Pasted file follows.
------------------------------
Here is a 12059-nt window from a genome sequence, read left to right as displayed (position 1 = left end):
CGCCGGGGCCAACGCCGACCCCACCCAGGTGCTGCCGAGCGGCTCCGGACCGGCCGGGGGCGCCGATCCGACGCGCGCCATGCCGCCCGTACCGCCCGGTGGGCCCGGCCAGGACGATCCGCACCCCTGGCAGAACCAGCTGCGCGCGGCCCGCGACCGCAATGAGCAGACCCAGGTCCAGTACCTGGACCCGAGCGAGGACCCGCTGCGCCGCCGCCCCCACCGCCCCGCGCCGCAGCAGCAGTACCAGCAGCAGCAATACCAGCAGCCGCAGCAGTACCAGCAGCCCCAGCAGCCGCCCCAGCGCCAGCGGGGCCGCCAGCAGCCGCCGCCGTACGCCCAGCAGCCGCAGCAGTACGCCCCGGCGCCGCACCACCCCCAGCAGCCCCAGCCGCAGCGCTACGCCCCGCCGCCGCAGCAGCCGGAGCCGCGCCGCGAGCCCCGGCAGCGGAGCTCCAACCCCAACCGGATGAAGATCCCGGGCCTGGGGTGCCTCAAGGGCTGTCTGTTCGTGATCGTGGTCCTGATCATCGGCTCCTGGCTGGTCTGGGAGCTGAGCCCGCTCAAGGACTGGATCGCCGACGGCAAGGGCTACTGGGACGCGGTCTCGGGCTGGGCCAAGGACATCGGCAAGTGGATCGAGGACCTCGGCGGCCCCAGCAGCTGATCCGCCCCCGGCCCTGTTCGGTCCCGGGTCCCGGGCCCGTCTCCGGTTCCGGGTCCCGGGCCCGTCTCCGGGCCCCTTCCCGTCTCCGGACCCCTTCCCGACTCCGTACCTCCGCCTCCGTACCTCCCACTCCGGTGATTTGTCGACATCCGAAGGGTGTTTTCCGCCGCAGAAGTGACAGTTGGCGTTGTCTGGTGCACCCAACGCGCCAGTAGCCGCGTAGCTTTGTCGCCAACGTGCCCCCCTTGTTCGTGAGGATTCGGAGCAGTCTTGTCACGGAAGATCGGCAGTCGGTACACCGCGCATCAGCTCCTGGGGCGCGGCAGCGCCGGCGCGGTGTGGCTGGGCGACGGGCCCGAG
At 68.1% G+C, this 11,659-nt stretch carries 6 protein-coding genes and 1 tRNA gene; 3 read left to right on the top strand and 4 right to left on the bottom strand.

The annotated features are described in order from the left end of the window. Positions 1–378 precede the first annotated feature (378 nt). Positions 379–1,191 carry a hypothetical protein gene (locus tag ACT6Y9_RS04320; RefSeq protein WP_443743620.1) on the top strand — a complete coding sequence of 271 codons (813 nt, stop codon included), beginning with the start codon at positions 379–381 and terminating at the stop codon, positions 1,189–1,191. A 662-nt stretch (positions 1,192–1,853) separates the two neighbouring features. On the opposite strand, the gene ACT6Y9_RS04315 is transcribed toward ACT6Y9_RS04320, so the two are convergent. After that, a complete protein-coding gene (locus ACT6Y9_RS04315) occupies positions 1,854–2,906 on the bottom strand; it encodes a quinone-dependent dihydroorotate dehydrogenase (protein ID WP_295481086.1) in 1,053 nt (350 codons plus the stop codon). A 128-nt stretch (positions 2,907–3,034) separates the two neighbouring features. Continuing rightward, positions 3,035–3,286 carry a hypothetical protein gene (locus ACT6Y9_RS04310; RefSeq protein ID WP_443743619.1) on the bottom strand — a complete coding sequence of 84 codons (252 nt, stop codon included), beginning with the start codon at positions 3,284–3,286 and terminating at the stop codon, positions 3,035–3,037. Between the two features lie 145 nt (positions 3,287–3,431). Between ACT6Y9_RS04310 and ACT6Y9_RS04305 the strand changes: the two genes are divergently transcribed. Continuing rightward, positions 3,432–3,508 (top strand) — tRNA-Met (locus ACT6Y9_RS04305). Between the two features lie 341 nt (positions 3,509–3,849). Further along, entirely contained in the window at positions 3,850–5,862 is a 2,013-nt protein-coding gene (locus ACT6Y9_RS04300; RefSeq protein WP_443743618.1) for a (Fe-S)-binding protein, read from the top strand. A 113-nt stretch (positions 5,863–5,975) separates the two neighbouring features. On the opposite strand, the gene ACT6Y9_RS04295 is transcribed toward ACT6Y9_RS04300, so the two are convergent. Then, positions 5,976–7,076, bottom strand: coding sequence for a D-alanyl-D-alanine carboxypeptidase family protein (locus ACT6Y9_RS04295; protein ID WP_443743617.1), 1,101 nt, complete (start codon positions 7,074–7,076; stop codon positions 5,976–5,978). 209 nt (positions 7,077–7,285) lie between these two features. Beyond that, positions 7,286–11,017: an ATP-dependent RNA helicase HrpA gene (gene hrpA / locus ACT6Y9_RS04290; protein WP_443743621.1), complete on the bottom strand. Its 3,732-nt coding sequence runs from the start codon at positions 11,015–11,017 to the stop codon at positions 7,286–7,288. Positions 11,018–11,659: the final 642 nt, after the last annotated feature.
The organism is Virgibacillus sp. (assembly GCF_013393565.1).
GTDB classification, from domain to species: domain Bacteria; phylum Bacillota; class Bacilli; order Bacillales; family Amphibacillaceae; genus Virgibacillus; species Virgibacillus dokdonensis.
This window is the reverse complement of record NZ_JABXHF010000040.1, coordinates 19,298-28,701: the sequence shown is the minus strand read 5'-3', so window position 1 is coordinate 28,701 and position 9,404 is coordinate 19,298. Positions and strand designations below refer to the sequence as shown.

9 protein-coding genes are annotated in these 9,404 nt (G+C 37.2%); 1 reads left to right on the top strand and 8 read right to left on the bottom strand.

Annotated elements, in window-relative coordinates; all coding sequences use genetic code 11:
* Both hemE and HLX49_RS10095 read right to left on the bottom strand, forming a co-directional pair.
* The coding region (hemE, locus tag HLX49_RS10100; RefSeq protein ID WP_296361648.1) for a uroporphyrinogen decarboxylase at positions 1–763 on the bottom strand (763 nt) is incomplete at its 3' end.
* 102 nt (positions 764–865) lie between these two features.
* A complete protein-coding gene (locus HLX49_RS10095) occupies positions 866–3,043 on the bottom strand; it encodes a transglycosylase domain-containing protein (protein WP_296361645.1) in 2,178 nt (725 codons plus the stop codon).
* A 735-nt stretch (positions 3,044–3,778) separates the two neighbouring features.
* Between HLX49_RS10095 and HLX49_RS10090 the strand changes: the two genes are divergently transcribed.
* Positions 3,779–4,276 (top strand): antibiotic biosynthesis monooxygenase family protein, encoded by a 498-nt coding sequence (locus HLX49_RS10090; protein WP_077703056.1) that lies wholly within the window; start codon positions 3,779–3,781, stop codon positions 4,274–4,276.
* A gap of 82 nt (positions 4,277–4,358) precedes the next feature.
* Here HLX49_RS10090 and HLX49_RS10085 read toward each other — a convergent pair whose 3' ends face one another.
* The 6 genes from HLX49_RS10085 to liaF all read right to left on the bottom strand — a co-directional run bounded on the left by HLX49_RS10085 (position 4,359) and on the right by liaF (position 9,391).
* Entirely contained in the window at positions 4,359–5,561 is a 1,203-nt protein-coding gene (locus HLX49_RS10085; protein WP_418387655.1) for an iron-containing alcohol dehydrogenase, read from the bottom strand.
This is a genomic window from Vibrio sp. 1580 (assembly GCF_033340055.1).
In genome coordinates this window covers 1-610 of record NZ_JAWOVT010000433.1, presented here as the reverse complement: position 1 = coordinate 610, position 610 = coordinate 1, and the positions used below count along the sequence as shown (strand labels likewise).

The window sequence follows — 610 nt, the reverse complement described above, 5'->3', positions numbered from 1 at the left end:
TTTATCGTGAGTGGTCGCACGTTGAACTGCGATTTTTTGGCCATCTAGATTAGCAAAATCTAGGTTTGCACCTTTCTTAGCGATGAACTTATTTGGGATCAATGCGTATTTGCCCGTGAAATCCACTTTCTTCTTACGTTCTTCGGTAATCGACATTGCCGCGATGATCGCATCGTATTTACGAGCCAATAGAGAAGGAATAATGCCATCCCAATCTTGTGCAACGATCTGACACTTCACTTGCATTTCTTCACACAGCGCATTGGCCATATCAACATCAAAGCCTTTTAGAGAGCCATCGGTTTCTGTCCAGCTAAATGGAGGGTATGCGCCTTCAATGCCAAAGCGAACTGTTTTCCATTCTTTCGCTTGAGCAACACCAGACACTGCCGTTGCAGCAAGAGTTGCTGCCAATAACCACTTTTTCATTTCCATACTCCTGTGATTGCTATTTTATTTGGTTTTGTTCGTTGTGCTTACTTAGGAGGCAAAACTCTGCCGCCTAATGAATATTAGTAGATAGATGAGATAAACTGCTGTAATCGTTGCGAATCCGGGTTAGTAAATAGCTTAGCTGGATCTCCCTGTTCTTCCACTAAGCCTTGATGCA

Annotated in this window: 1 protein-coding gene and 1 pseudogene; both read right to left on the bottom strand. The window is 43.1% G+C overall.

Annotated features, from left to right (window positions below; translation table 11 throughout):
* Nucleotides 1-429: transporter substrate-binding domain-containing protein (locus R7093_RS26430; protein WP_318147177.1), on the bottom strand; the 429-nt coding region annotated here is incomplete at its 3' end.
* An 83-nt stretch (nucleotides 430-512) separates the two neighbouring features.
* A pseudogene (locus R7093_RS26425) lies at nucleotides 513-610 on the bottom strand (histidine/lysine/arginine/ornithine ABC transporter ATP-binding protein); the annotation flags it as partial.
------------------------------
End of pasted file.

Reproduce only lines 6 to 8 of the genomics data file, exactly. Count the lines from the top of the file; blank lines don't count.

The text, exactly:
GTDB classification, from domain to species: domain Bacteria; phylum Bacillota; class Bacilli; order Bacillales; family Amphibacillaceae; genus Virgibacillus; species Virgibacillus dokdonensis.
This window is the reverse complement of record NZ_JABXHF010000040.1, coordinates 19,298-28,701: the sequence shown is the minus strand read 5'-3', so window position 1 is coordinate 28,701 and position 9,404 is coordinate 19,298. Positions and strand designations below refer to the sequence as shown.

9 protein-coding genes are annotated in these 9,404 nt (G+C 37.2%); 1 reads left to right on the top strand and 8 read right to left on the bottom strand.